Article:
Is It More Than a Hot Flash?

We’ve all heard the stories about the symptoms of menopause—hot flashes, mood swings—but what if you’re a young woman, say in her 30s and you’re experiencing these symptoms? You may be experiencing premature menopause.

By Angela E. Thomas

Is it more than a hot flash? Early menopause symptoms
 

Premature menopause, according to the National Institutes of Health (NIH), affects about one percent of women under 40 years of age.

“The technical term we use most often is primary ovarian insufficiency,” said Dr. Leticia Jones, obstetrician/gynecologist and owner of Genesis Women’s Clinic in Little Rock.

“It’s also referred to as premature ovarian failure and occurs when a woman’s ovaries stop working. Most often primary ovarian insufficiency occurs as a result of surgery or chemotherapy and radiation. However, some women may experience this due to chromosome issues, such as Turner syndrome or problems with their endocrine system (Turner syndrome is a condition in which a girl is born missing or partially missing the X chromosome). Typically, we’ll see this in women who haven’t ever had a period or who stop having their period in their 20s.”

Jones recommends women seek medical attention if they’ve not had a period for three months. “We’ll perform a full exam including testing for increased testosterone production, decreased estrogen production, and check her follicle-stimulating hormone levels and her thyroid.

These tests will tell us what’s going on between the pituitary gland and the ovaries.” Jones said women who are experiencing primary ovarian insufficiency are prescribed hormone replacement therapy (HRT), but not due to the same reasons as women who undergo menopause at the typical or average age, which is 51.

“We treat them with HRT to help prevent osteoporosis due to bone loss and to help prevent cardiovascular disease,” she said. The treatment and type of HRT differs as well.

Typically, if a woman has experienced a complete menopause, it’s irreversible; however, she can have children using donor eggs or in vitro fertilization, Jones said. If the premature menopause has been caused by chemotherapy and/or radiation, depending on the woman’s age and where she received treatment, her body may recover and return to its normal function.

Becca Tally was just 38 when she underwent a total hysterectomy. She had endured years of pain due to endometriosis. “I had very heavy periods, sometimes they’d last a month, and the pain from cramping was extreme. It was off the scale, and I had pain at other times. I’d experience pain when using the restroom. I remember holding on the walls while urinating and just crying,” Tally said.

Her doctor prescribed birth control twice, to no avail; the first time, she said, she bled for three months, the second time she vomited nonstop.

We’ve all heard the stories about the symptoms of menopause—hot flashes, mood swings—but what if you’re a young woman, say in her 30s and you’re experiencing these symptoms? You may be experiencing premature menopause.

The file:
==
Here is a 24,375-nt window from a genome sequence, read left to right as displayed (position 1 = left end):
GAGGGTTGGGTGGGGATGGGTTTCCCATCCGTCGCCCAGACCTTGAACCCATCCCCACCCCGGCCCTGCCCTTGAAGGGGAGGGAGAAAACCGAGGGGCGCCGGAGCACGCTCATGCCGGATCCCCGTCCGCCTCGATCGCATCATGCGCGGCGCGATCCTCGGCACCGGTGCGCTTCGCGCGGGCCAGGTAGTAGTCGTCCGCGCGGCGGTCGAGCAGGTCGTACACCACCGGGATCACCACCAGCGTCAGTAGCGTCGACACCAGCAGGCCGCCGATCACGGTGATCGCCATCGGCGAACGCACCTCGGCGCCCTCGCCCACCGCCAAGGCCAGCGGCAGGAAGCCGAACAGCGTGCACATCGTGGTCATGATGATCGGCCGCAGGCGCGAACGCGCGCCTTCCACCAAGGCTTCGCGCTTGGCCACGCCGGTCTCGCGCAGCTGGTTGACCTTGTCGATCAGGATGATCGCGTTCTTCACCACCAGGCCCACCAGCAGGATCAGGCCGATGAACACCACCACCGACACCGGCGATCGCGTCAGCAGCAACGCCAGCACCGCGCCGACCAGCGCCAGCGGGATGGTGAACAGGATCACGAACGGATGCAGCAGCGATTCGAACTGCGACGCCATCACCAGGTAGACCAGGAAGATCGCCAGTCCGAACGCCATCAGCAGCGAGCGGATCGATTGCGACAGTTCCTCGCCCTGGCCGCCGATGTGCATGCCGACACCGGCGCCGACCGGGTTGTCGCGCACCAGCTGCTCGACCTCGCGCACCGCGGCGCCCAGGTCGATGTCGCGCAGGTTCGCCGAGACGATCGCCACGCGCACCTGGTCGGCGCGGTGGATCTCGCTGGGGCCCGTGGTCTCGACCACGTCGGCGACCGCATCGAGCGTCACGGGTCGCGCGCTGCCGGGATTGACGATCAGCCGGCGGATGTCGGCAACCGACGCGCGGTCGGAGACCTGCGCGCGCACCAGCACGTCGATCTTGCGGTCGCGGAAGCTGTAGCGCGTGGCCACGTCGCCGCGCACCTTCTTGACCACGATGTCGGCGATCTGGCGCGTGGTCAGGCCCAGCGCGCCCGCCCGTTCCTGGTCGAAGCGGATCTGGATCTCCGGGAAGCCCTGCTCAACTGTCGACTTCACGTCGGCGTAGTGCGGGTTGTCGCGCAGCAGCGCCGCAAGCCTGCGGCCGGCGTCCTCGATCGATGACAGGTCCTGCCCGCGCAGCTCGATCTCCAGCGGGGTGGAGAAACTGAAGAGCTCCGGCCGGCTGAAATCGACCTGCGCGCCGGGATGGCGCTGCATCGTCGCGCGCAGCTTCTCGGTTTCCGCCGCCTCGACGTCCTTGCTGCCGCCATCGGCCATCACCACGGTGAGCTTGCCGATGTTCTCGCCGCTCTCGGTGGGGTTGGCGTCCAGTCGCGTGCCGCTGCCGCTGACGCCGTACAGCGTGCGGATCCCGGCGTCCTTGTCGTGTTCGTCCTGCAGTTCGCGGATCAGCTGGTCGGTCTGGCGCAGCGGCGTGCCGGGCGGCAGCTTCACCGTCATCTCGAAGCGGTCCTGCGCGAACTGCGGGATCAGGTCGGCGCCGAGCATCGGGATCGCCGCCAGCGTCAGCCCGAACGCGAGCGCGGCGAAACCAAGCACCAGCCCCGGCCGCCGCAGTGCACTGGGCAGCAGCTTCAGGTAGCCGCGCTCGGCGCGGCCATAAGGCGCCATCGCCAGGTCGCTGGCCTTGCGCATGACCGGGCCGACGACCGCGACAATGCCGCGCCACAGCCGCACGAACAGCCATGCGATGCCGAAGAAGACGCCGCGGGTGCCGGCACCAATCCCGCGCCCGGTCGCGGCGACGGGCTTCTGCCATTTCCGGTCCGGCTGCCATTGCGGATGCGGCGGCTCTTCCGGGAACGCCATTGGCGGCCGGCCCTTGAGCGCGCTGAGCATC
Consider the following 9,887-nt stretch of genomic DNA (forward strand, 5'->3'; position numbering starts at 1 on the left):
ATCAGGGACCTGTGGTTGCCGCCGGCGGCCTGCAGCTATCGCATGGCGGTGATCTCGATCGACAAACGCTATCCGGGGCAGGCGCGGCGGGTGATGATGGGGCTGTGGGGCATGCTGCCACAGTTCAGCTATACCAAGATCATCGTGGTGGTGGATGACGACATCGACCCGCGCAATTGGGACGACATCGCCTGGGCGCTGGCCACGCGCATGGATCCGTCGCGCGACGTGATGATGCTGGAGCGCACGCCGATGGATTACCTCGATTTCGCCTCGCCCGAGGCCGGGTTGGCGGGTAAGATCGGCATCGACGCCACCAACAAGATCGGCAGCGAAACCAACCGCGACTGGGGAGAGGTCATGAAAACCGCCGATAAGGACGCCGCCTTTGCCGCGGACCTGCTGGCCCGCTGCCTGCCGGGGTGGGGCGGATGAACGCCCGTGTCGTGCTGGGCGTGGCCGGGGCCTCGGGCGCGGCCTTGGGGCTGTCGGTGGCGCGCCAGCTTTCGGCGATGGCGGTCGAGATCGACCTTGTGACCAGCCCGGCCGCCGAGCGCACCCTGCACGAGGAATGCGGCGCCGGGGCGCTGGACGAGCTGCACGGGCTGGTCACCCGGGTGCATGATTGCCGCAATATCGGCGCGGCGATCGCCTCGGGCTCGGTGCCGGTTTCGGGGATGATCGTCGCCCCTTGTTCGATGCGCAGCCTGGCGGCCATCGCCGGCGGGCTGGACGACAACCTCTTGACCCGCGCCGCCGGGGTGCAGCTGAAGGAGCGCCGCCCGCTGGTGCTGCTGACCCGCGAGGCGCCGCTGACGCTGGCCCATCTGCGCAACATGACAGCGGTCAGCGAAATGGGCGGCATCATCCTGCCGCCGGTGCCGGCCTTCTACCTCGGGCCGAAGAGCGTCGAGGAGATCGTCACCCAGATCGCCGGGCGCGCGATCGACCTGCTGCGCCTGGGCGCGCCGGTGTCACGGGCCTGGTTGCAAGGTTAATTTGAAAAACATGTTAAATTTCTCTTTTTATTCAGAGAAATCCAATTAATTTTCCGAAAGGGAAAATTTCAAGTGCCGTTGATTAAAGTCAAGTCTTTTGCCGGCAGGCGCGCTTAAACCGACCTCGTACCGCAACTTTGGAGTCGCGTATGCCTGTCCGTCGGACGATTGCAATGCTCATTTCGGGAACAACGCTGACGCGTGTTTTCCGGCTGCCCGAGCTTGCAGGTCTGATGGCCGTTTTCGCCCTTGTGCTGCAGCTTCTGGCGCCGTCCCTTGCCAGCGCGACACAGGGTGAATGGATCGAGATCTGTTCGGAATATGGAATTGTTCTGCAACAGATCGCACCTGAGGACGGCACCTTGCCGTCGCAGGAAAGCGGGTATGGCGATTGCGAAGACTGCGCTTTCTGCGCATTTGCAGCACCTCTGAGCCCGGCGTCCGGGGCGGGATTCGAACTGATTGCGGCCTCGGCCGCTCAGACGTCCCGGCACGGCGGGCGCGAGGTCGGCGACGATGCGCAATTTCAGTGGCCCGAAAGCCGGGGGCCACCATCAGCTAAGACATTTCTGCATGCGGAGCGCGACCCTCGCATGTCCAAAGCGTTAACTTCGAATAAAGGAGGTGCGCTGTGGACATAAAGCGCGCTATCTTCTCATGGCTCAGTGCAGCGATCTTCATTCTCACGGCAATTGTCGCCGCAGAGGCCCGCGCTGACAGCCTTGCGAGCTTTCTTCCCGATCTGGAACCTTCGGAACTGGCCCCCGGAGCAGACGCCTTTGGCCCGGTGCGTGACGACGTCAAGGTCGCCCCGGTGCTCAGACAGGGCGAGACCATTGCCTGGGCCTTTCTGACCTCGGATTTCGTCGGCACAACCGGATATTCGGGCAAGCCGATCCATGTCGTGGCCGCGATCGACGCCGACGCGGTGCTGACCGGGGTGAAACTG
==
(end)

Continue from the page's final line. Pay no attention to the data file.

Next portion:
“I visited my gynecologist in February 2009 and begged him to ‘fix me,’” Tally said. She had a total hysterectomy on April Fool’s Day 2009. “It was the easiest, difficult decision I’ve ever made,” she said.

To deal with her experience, she blogged. Soon after the surgery she realized she’d become depressed, so she took antidepressants for a short time. “A few weeks later, I was standing in my kitchen, washing dishes, and I realized I was listening to birds chirping. I knew then I’d be OK.”

Tally has taken HRT now and then, however, she had heart palpitations, so the doctors took her off the medication. “Oh, yes. I went into full-fledged menopause, and it was bad for a while,” she said. “But my advice to women is to accept it, know the symptoms, and don’t be embarrassed about it.” She also recommends sleeping under cotton sheets or a lightweight cotton blanket. “And always keep the ceiling fan on,” Tally said, laughing, “no matter what your husband says.”

Dr. Jones said a hot flash or two twice a week is typical. “However  if the symptoms are unbearable or embarrassing, there’s no need to suffer through it. Talk to your doctor. Also, watch for triggers, such as stress, alcohol or caffeine, and limit those. Avoid saturated and trans fats. Incorporate soy into your diet, and increase your calcium intake.”

She said exercise also helps. “It helps with cardiovascular health, and weight-bearing exercises will help protect your bones. It’s also been proven to help with depression in addition to helping mitigate weight gain.”

EXERCISE TO EASE SYMPTOMS

Kris Mougeot has been a certified fitness instructor since the 1990s and the 55-year-old, who all but breezed through menopause, said exercise made a world of difference for her. “I’ve been an instructor for a few years now, so I’ve established a following of students. We’ve aged together, and those of us who consistently exercise didn’t really suffer from the effects of menopause as others have,” she said.

Mougeot welcomed menopause: “It’s nice not to have to worry about my period and needing a tampon when on the go. I can be hiking on a mountain in South America and not have to worry about such things.” She added, “I’m also a healthy eater. I eat nutritiously dense foods, fruits and vegetables. I don’t drink soda, though I do enjoy a glass of wine occasionally.”

Mougeot teaches hour-long classes at the Little Rock Athletic Club and works out every day for 60 to 90 minutes—“I’m not talking 47,000 burpees here, but yoga, walking, weight-bearing exercises”—and as a result, she didn’t experience hot flashes or weight gain. “Listen, it’s nothing heroic, just healthy living and a lifestyle I really enjoy.”